In the final months of the Second World War, Canadian forces were given the important and deadly task of liberating the Netherlands from Nazi occupation. From September 1944 to April 1945, the First Canadian Army fought German forces on the Scheldt estuary — opening the port of Antwerp for Allied use — and then cleared northern and western Netherlands of Germans, allowing food and other relief to reach millions of desperate people. More than 7,600 Canadian soldiers, sailors and airmen died fighting in the Netherlands. Today, Canada is fondly remembered by the Dutch for ending their oppression under the Nazis.
Liberation of the Netherlands: Facts
|September 1944–April 1945
|Netherlands, Belgium, Germany
Allies: Canada, United Kingdom, United States, Poland, Belgium, NetherlandsAxis: Germany
|7,600 Canadian deaths
Operation Market Garden
British and American troops first entered the southern Netherlands in early September 1944, three months after the D-Day landings in Normandy. In mid-September, the Allies launched Operation Market Garden, a massive campaign to secure bridges across the Maas/Meuse, Waal and Rhine rivers. If the Allies captured these bridges, they could liberate the Netherlands, outflank the German defences of the Siegfried Line and advance into Germany. However, Operation Market Garden failed, slowing the Allied advance and keeping most of the Netherlands under German control.
Did you know?
A number of Canadian officers participated in Operation Market Garden, even though no Canadian units were involved in the campaign. The officers were attached to British regiments through CANLOAN. This was a volunteer scheme in which officers from Canada were loaned to the British Army. Colin Brown of Ancaster, Ontario, was one such officer. You can listen to his story at The Memory Project.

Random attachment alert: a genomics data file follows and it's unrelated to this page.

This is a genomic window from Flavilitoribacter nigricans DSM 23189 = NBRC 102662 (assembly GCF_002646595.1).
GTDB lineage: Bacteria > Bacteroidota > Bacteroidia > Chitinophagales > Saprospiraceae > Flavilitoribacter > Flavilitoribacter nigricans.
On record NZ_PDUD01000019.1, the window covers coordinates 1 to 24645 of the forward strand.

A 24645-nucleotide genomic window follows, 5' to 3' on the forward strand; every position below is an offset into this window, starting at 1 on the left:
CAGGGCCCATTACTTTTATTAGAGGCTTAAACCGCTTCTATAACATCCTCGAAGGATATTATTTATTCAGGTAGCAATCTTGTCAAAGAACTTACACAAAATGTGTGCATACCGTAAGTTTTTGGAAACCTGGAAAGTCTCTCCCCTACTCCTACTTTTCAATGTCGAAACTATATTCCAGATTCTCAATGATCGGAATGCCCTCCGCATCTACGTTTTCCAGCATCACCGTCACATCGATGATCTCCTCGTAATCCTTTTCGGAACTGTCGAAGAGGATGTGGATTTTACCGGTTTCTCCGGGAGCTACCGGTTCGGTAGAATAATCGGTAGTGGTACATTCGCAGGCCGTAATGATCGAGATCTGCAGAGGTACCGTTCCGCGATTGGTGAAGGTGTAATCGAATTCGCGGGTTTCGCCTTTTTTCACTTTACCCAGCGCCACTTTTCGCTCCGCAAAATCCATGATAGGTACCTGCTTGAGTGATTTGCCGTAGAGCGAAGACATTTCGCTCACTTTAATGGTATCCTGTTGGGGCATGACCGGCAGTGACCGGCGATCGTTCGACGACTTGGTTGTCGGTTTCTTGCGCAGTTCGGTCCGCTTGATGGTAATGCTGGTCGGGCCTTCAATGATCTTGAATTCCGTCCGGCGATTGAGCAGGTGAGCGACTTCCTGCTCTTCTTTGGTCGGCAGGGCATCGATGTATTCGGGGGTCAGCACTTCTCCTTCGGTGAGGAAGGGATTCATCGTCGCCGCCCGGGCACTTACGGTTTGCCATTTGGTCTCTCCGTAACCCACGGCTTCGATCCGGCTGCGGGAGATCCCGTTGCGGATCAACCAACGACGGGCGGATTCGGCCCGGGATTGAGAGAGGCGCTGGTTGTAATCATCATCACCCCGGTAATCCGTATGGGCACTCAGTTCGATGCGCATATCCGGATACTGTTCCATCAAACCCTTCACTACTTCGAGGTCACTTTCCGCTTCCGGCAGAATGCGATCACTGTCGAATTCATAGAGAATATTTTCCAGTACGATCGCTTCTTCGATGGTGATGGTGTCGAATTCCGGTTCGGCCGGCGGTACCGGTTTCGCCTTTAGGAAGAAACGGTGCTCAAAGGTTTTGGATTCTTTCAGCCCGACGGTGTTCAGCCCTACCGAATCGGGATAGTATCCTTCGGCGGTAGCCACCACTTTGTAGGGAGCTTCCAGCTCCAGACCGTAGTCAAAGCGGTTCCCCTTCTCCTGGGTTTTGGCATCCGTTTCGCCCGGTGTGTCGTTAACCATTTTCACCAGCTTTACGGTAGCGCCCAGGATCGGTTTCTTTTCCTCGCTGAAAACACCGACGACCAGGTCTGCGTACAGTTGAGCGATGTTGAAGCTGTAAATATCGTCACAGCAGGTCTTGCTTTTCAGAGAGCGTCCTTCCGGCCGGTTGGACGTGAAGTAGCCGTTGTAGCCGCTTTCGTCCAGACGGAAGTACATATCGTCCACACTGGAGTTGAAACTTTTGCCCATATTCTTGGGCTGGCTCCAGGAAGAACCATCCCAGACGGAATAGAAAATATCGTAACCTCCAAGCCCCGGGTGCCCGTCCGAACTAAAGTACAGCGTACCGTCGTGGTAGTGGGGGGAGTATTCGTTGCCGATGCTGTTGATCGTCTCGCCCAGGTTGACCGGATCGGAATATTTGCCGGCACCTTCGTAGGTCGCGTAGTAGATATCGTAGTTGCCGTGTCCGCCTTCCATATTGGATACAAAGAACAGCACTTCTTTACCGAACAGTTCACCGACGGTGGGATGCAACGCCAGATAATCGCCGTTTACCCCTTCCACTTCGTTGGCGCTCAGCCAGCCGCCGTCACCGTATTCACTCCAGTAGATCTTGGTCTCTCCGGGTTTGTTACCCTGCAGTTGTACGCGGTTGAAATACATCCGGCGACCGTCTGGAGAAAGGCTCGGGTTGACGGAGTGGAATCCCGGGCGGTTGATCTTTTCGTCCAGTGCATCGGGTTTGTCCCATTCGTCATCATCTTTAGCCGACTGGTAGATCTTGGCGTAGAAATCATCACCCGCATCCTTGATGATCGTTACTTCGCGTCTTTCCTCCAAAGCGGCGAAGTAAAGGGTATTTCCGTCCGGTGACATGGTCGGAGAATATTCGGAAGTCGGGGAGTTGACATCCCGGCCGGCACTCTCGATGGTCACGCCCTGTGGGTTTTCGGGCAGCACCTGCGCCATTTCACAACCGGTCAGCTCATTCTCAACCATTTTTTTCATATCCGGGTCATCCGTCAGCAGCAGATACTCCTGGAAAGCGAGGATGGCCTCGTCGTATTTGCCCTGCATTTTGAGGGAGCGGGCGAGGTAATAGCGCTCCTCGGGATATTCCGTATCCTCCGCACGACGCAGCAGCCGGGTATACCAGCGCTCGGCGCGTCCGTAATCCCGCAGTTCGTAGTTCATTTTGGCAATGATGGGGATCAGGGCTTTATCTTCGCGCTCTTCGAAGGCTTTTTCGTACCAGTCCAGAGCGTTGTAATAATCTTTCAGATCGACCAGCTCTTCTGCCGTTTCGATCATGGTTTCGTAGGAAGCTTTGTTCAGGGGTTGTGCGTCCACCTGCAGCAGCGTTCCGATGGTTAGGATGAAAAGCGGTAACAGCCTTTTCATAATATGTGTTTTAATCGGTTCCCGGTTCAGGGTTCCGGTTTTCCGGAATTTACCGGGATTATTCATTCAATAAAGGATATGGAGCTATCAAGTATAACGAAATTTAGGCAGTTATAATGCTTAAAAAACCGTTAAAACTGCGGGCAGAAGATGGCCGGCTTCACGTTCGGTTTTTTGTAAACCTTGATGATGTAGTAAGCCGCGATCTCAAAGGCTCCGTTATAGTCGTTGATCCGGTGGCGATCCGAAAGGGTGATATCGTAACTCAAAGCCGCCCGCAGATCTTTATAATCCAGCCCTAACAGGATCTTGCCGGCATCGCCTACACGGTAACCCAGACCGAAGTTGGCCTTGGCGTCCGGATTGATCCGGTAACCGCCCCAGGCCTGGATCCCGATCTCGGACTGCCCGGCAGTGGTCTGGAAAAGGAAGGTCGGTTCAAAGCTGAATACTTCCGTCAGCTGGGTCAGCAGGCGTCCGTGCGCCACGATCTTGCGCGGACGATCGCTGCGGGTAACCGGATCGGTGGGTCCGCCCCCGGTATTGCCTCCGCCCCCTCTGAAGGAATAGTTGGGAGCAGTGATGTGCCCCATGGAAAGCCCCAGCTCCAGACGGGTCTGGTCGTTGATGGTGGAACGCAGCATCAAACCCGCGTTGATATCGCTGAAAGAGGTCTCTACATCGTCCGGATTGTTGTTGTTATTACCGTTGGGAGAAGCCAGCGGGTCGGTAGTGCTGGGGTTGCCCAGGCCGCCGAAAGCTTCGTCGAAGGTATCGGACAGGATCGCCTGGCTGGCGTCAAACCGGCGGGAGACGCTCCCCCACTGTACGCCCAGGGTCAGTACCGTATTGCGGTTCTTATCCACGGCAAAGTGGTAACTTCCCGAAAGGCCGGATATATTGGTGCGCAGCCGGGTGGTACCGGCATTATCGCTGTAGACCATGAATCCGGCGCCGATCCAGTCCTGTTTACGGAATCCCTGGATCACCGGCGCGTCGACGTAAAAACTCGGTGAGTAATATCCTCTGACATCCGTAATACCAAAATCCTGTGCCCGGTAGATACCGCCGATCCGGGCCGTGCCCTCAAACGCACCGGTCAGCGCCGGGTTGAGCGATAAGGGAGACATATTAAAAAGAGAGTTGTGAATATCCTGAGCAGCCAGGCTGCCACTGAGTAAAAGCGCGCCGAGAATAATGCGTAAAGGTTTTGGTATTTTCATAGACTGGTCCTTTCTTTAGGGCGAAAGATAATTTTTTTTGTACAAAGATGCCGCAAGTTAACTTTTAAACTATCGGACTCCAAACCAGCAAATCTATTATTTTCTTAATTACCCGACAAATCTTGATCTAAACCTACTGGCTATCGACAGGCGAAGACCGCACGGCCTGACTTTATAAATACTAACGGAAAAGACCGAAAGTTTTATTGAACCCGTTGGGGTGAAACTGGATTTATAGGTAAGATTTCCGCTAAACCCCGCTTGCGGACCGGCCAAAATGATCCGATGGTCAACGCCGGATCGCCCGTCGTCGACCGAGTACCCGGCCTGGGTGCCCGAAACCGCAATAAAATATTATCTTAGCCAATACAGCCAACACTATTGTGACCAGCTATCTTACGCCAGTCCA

Battle of the Scheldt
As the Allies sought another way into Germany, they needed a large harbour through which to ship supplies to their advancing armies. The Belgian city of Antwerp, one of Europe’s biggest ports, had already been liberated, but the 70 km long estuary of the Scheldt River, which connected Antwerp to the sea, was still held by the Germans. The task of clearing the estuary of enemy forces was assigned to the First Canadian Army.
The First Canadian Army was Canada’s principal fighting arm in northwest Europe during the war. A powerful strike force under the command of Canadian General Harry Crerar, it included the 2nd Canadian Corps, as well as large contingents of British, Polish, American and Dutch infantry and armoured troops. Since the Battle of Normandy in the summer of 1944, the Army had formed the left flank of the Allied advance towards Germany — with the First Canadians liberating ports and cities along the Channel Coast of France and Belgium.
Upon reaching the Netherlands, the First Canadian Army was ordered to clear the banks of the wide, multi-channelled Scheldt River between the North Sea the port of Antwerp. It was a treacherous landscape for attacking troops to operate in — flat, soggy, sometimes-flooded land, situated below sea level and enclosed by a series of dykes.
Under the leadership of Canadian Lieutenant-General Guy Simonds (who had temporarily replaced Crerar), Canadian and British soldiers fought a series of fierce battles through October and early November, including amphibious assaults from small boats against German defences along the estuary. Aside from the use of boats, the movement of men, tanks and other equipment was often restricted to narrow roadways along the top of dykes, under frequent German fire.
The First Canadian Army lost nearly 13,000 men killed, wounded or missing during the Scheldt fighting, including more than 6,300 Canadians. However, by 8 November the estuary and its large islands had been secured. The river was then cleared of mines, and on 28 November the first convoy of Allied cargo ships entered the port of Antwerp.(See Canada and the Battle of the Scheldt.)
Did you know?
An estimated 301,000 Dutch people died during the Second World War, including at least 280,000 civilians. Approximately 104,000 were victims of the Holocaust. Another 20,000 died of famine-related causes (see Canada and the Dutch Hunger Winter).
Battle of the Rhineland